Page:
What is Basal Cell Carcinoma?

One of the most common types of skin cancer, Basal Cell carcinoma (BCC) is often found on the head and neck area. There are many different subtypes of BCC and this is important as depending on the subtype your Dermatologist will offer you the best treatment advice. BCC often grows slowly and are most often seen in people with fair skin and sun damage. They rarely have a risk of spreading to other parts of the body (unlike squamous cell carcinoma) but if untreated grow large, ulcerate and become destructive to local and underlying structures.


How is BCC treated?

There are multiple described treatments for BCC. At Q Dermatology our dermatologists will take into account your age and health issues, location and size of the BCC, as well as the certain subtype of BCC or whether or not it has nerve involvement. Possible treatment modalities include:

Mohs surgery

This procedure offers the highest chance of cure from any treatment available, while conserving healthy tissue around the skin cancer. You can be confident that the cancer has been removed the first time without having to be re-excised. It is often reserved for BCCs of the head and neck or hands and feet. (To read more, click here to go to Mohs surgery section)

Standard surgery

The lesion is surgically removed, along with an area of surrounding skin as a safety margin. The site is then closed with stitches and the specimen is sent to pathology for microscopic examination to ensure the tumour is all clear. If the tumour extends to a peripheral edge, re-excision must occur to completely remove the cancer. Usually reserved to the trunk, arms and limbs.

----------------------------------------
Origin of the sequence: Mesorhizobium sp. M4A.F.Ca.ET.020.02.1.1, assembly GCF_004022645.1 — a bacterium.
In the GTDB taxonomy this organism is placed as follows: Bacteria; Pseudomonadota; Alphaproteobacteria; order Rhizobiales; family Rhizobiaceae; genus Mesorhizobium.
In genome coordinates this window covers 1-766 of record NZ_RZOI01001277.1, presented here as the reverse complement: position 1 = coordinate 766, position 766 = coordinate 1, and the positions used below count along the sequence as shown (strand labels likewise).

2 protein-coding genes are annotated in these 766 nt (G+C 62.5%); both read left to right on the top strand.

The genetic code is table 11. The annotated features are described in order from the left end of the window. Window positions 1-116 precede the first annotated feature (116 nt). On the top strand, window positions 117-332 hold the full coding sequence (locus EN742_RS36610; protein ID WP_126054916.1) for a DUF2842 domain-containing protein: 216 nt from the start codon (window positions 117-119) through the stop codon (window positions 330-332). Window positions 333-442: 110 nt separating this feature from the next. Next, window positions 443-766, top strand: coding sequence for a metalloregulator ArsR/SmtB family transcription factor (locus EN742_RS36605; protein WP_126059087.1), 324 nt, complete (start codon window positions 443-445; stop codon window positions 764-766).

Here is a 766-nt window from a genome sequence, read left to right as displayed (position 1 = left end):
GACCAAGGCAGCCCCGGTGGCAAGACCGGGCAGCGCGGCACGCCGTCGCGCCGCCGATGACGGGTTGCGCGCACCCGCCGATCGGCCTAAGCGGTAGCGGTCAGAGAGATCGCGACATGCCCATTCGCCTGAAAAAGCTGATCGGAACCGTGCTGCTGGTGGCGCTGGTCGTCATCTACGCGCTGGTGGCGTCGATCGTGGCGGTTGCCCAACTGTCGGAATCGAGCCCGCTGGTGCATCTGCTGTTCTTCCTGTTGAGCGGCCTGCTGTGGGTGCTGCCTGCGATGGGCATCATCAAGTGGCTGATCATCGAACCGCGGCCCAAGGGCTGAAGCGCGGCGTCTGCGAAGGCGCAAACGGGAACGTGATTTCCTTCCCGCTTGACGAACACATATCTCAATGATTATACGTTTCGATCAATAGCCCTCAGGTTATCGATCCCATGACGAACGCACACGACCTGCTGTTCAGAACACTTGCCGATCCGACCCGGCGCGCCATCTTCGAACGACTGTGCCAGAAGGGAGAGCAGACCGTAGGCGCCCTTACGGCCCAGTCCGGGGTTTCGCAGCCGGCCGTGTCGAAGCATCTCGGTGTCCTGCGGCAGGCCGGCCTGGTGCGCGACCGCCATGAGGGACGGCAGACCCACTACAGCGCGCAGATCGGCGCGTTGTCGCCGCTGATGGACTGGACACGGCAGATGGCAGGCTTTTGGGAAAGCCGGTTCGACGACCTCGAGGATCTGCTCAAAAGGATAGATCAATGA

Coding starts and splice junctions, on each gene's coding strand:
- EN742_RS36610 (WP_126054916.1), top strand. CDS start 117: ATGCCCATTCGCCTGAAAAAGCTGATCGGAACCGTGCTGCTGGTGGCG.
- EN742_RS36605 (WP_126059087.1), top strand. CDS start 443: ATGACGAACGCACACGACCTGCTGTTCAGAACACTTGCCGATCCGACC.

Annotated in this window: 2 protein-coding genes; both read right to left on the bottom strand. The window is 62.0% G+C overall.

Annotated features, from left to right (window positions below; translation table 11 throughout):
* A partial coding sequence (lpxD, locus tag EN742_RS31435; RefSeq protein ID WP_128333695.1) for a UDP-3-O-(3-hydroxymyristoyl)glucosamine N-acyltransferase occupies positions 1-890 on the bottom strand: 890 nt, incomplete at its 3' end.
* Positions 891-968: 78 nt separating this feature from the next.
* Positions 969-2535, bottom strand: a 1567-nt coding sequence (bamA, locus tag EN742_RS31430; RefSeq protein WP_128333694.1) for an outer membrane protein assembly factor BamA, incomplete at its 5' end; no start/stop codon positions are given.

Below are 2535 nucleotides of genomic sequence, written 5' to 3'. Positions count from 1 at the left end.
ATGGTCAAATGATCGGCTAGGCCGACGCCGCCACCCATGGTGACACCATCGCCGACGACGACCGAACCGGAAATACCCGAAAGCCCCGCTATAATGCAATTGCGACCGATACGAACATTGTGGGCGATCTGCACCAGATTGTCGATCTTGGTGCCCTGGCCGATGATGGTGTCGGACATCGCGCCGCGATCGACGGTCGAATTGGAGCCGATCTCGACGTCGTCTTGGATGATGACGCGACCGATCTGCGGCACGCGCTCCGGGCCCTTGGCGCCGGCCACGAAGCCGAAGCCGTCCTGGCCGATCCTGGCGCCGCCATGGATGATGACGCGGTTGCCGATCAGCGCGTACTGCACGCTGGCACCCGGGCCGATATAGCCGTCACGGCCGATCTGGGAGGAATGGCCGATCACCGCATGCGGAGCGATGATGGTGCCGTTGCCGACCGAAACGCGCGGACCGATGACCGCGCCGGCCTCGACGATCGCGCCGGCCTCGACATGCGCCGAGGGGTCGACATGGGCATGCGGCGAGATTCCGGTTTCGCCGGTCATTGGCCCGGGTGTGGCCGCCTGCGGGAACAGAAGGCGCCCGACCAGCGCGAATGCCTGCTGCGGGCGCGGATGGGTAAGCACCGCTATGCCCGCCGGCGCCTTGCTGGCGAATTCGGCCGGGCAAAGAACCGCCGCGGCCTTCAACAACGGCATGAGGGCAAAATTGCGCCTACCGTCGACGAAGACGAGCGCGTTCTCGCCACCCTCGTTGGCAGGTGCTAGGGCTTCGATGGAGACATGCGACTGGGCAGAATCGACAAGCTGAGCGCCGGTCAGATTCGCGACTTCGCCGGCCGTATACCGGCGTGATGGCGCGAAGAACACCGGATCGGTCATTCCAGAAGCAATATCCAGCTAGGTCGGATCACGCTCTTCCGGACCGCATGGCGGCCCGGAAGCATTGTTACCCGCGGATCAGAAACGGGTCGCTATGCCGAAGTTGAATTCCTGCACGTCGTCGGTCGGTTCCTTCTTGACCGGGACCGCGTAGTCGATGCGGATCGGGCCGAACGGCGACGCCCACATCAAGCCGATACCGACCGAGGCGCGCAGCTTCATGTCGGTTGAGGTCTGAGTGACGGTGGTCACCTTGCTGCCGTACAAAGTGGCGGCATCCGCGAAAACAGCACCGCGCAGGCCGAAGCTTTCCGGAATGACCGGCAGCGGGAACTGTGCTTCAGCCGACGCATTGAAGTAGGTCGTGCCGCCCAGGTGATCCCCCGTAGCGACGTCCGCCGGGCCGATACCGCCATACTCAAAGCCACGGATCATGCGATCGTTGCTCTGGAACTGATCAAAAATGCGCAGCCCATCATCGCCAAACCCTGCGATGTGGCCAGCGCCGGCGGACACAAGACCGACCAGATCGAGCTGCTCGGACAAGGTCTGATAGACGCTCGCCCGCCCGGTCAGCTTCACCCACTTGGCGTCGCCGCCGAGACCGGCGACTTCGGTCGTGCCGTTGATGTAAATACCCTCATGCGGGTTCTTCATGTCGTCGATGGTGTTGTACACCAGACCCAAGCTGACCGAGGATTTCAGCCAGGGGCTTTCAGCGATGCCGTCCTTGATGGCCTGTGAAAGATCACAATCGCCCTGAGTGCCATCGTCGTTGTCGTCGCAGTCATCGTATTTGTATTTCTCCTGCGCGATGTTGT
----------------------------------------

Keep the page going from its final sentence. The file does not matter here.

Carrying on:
Photodynamic therapy (PDT)

Using a cream and a light source, this minimally invasive treatment is well tolerated, and mainly used for small early BCCs or superficial lesions. One of our dermatologists will prepare the area with light curettage before a topical photosensitising agent is applied to the affected area. After it has had time to be absorbed, the photosensitising agent is then activated by a specific wavelength with a special light. The activated agent selectively destroys only the skin cancer cells, with minimal damage to the surrounding tissue. PDT can produce an excellent cosmetic result with minimal scarring, but is only used for low risk skin cancers. Talk to your dermatologist to decide if this is an appropriate treatment for you. Medicare does not provide a rebate for PDT, so you will be given an out of pocket cost prior to the procedure.

Topical creams

A cream can be used for treatment of superficial cancers. The treatment course is 6 weeks and is operator-dependent. Talk to your dermatologist to see if a cream can treat your skin cancer.


Cryotherapy (also known as Cryosurgery) destroys tumour tissue through freezing. Repeated sessions of treatment may be required to achieve total destruction of the tumour cells. This freezing technique is useful in treating superficial BCCs, in patients who are intolerant to anaesthesia medications or patients with bleeding problems.

Radiation therapy

In radiation therapy, X-ray beams are directed to the tumour site. This is a useful treatment for patients in poor general health, the elderly, and for conditions where surgical treatment is contraindicated.